Call for coal investments as energy transition eludes Zimbabwe

Moses Ziyambi

Prospects for quicker energy transition in Zimbabwe have faded after President Emmerson Mnangagwa clearly stated that coal will continue to underpin the drive to energy security.
While commissioning the new Muchesu Coal Mine in Binga on July 31, President Mnangagwa said the country planned to continue growing the coal mining sector of the economy.
“Today’s commissioning is an achievement in line with the projected target of achieving a US$1 billion coal sub-sector by 2023 and will contribute towards the attainment of a US$12 billion mining sector economy by the end of this year,” Mnangagwa said.
According to communications distributed on WhatsApp Groups controlled by the Ministry of Information, Media and Broadcasting Services, the mine was built by a British company Contango Holdings Plc, which has a 70 percent stake, while the remaining 30% is held by ‘supportive local partners’ that were not named.
The project covers 19 236 hectares of the highly-prospective Karroo Mid-Zambezi coal basin which is located in the Binga district to the northwest of the country.
Mnangagwa sad coal will continue to play a vital role in Zimbabwe’s quest for energy self-sufficiency.
“Meanwhile, the coal industry remains critical for Zimbabwe’s energy sector and feeds into the country’s thermal power stations. Furthermore, issues of climate change and an ever-changing geo-political and social global environment entail that investments in thermal power, with associated new technologies, are still necessary. This is more so for us in Africa with vast deposits of coal.
“As for Zimbabwe, we will continue to use the resources we have to develop our country to attain energy self-sufficiency. Thermal power will therefore remain a critical cog in our nation’s energy mix,” said Mnangagwa.
The ‘ever-changing geo-political and social global environment’ that Mnangagwa referred to seems to be the war in Ukraine which has seen such big European economies as Germany going back on their pledges on carbon emissions cuts by re-opening their coal-fired power stations.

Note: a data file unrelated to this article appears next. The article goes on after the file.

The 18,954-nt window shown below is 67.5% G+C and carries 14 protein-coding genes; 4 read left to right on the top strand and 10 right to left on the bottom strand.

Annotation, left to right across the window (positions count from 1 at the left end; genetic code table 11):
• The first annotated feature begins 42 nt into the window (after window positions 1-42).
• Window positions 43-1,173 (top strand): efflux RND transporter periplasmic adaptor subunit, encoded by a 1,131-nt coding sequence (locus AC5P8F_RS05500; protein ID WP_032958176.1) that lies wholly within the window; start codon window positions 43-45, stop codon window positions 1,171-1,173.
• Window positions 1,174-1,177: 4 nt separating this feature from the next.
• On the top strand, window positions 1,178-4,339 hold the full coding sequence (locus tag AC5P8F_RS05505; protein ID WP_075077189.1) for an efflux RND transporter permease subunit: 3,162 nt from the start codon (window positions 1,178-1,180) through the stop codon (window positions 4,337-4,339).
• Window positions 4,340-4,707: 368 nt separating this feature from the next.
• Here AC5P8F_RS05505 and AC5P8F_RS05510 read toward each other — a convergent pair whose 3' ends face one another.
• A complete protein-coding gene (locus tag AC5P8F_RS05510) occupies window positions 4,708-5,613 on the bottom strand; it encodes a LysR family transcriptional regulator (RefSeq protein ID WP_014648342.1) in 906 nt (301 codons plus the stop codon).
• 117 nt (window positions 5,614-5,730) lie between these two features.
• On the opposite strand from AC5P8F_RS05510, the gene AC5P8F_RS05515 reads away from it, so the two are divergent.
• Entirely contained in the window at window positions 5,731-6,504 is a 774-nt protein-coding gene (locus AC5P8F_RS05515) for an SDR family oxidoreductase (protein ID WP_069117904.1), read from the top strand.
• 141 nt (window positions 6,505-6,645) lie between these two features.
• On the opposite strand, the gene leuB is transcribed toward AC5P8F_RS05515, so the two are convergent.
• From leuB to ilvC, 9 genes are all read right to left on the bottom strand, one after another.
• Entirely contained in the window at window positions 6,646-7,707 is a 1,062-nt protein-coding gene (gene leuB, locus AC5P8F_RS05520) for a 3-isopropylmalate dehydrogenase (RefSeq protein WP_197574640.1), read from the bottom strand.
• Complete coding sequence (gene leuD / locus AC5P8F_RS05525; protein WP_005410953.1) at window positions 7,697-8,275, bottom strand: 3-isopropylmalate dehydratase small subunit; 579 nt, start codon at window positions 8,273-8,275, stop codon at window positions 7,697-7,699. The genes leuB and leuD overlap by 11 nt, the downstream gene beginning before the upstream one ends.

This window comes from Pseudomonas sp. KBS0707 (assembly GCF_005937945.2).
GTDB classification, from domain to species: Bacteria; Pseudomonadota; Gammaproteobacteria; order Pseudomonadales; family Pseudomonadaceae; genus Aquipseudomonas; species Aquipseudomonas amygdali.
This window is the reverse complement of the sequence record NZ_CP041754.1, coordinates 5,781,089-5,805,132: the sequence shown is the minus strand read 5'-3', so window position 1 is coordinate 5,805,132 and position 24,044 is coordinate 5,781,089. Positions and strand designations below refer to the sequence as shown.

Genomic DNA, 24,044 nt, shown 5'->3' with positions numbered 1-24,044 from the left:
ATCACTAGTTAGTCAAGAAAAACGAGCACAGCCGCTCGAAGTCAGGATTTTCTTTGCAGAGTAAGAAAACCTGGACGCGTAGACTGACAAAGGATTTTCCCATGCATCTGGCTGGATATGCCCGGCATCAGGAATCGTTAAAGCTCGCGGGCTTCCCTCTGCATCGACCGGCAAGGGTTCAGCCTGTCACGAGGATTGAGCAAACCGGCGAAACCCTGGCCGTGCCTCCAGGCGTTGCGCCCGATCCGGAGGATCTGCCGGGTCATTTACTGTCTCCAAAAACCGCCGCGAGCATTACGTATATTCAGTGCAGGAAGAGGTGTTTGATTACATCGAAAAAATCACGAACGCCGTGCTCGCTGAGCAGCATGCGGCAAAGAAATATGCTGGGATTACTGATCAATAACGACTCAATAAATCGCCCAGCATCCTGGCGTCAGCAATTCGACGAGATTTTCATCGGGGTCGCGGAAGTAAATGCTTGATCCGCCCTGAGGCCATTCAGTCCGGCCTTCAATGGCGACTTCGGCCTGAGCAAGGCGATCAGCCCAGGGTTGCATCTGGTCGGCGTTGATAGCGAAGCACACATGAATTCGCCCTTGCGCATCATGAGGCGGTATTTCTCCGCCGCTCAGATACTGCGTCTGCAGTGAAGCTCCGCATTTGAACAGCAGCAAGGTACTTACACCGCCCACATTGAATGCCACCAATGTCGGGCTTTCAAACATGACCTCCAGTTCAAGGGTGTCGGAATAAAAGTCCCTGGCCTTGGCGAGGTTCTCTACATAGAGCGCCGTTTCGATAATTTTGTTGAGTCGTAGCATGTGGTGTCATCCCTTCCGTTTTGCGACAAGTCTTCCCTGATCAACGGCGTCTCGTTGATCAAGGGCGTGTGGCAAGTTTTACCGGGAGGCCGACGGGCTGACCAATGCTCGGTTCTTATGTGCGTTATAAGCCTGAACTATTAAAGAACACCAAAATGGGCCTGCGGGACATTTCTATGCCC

Before the war, which started with Russia’s invasion of Ukraine in February 2022, Russia accounted for substantial amounts of electricity and gas supplies to European countries but much of those have stopped as sanctions on Russia take effect.
Before then, Poland had long resisted pressure to close down its Turow coal mines.
In December 2022, the United Kingdom approved the reopening of a new coal mine at Whitehaven in Cambria, the country’s first new coal mine in 30 years.
Mnangagwa said his government will support value addition in the coal sector to ensure higher returns in exports.
“My Government is fully supportive of the beneficiation and value addition thrust being undertaken in the coal mining sector. Notable is the fact that local coke production has increased, with coke exports by 327 percent up from US$39 million in 2020 to US$166.4 million in 2022 as coke producing companies expand their operations,” he said.
As a signatory to the Paris Agreement, Zimbabwe came up with its own Nationally Determined Contributions as part of efforts to reduce carbons emitted by its economy.
The country has pledged a 40 percent cut of emissions across the various sectors of the economy by year 2050.